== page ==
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How Green is the G-Wiz i Model Electric Car?

BusinessGreen evaluates the revamped version of the tiny Indian-built, battery-powered urban runabout, asking if it adds up as green transport? Photo credit: BusinessGreen.

Published: 25-Apr-2008

According to GoinGreen, UK purveyor of the G-Wiz electric vehicle (EV), its product is an exceptionally green form of transport. The G-Wiz is a small, light and uncomplicated battery-powered runabout - requiring relatively few resources to build or to use - and can have zero CO2 emissions if drivers are willing to pay for renewable electricity. Even if standard electricity supplies are used to recharge the batteries, GoinGreen claims overall CO2 emissions of 63g/km, or about a third less than the most fuel-efficient conventional car on the UK market.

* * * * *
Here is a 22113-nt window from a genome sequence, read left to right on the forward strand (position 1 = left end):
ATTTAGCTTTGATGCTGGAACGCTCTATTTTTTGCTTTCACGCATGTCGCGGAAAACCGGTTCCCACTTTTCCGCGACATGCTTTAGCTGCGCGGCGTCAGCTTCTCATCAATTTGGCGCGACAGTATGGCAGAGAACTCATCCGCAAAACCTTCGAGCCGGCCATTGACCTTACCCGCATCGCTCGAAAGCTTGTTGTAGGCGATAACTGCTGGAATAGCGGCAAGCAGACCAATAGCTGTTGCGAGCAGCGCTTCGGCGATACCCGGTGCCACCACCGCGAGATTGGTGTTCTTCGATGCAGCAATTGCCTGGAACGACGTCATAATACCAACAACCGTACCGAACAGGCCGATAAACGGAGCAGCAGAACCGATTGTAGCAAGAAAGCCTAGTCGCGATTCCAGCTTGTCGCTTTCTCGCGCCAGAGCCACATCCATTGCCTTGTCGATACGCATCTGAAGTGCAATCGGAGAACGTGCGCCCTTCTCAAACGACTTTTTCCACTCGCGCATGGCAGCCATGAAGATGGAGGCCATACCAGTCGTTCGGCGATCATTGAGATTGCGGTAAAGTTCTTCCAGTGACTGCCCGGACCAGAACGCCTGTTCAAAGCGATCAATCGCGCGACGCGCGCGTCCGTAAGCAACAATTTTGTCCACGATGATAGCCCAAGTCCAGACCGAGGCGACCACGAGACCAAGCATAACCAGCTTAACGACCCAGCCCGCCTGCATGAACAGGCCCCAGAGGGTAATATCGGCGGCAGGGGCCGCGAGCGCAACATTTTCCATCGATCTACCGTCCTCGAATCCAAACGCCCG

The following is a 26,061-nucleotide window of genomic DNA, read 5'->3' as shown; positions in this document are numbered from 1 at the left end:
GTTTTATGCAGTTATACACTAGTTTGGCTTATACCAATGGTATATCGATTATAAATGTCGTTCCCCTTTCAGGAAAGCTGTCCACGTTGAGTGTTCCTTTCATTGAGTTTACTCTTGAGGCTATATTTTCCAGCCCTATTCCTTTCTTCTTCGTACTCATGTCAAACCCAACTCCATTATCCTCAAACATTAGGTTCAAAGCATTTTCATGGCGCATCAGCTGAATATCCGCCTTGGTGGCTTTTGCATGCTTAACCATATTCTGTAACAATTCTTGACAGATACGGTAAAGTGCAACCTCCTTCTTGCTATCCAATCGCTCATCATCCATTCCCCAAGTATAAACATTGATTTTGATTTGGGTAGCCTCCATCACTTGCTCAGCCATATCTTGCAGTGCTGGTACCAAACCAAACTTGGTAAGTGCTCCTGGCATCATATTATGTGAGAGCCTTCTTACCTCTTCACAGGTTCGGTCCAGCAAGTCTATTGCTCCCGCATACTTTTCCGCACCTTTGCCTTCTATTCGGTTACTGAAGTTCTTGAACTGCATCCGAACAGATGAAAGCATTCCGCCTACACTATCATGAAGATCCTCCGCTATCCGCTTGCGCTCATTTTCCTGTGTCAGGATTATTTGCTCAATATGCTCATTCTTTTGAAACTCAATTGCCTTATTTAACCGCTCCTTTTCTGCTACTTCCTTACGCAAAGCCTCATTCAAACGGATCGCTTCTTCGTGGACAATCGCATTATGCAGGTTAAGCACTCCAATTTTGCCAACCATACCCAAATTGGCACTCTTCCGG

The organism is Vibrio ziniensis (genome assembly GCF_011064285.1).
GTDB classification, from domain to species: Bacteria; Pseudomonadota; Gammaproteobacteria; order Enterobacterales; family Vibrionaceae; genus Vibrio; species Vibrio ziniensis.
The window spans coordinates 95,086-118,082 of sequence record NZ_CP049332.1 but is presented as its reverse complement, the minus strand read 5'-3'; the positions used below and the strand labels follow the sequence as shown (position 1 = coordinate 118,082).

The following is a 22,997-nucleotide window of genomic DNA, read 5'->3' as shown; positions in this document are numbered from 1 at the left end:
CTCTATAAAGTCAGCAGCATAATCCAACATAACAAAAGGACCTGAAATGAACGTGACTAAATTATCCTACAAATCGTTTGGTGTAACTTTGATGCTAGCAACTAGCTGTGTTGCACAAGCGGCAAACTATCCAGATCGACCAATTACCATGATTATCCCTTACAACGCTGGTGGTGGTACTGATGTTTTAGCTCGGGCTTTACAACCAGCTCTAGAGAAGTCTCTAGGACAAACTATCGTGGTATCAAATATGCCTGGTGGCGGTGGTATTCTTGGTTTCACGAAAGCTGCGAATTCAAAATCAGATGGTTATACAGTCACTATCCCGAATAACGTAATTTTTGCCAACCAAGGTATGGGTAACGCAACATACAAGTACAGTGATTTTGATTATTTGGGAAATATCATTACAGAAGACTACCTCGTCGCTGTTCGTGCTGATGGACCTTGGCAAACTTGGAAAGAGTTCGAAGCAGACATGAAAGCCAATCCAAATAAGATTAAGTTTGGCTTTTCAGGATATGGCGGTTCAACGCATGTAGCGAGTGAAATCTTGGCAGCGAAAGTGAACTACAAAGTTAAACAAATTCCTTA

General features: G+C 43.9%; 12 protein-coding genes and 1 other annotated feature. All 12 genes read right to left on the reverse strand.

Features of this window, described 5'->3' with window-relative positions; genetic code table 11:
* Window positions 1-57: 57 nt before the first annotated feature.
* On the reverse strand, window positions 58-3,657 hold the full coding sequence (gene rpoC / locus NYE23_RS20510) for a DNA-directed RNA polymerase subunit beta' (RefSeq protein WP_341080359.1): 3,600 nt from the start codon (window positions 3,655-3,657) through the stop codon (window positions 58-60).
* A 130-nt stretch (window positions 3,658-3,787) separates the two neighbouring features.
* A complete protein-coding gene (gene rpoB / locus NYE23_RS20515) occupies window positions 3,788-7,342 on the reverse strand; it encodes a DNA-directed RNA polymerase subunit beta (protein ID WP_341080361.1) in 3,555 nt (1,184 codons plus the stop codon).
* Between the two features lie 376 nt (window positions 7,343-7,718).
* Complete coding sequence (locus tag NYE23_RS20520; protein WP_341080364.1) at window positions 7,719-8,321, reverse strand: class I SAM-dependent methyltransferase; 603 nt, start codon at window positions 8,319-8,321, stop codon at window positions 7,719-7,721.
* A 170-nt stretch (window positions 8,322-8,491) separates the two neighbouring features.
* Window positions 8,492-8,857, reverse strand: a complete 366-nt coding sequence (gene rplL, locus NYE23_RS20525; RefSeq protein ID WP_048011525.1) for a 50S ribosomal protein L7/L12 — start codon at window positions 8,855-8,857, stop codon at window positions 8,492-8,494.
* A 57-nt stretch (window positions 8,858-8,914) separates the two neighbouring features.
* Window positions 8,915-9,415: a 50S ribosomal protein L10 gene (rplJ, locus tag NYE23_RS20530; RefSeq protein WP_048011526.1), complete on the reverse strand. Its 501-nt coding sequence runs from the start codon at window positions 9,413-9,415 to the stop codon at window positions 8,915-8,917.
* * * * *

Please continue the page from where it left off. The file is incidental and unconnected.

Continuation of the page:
It is important to bear in mind that the G-Wiz is not actually a car, though. Its light weight means that it is officially classed as a quadricycle - a legal oddity that makes it roughly equivalent to a four-wheeled motorcycle. This categorisation means the G-Wiz is exempt from EU legislation requiring cars to have airbags, for example, or to pass crash tests. That safety shortfall may put off many buyers, but people who are happy to ride two-wheelers in cities or drive classic cars should have few qualms.

The latest G-Wiz ā€œiā€ model is in fact stronger and safer than earlier examples. New structural reinforcements have let it pass crash tests at 25mph, but it still will not offer the same protection as a new conventional car of the same price, which must pass EU impact tests at 35mph.

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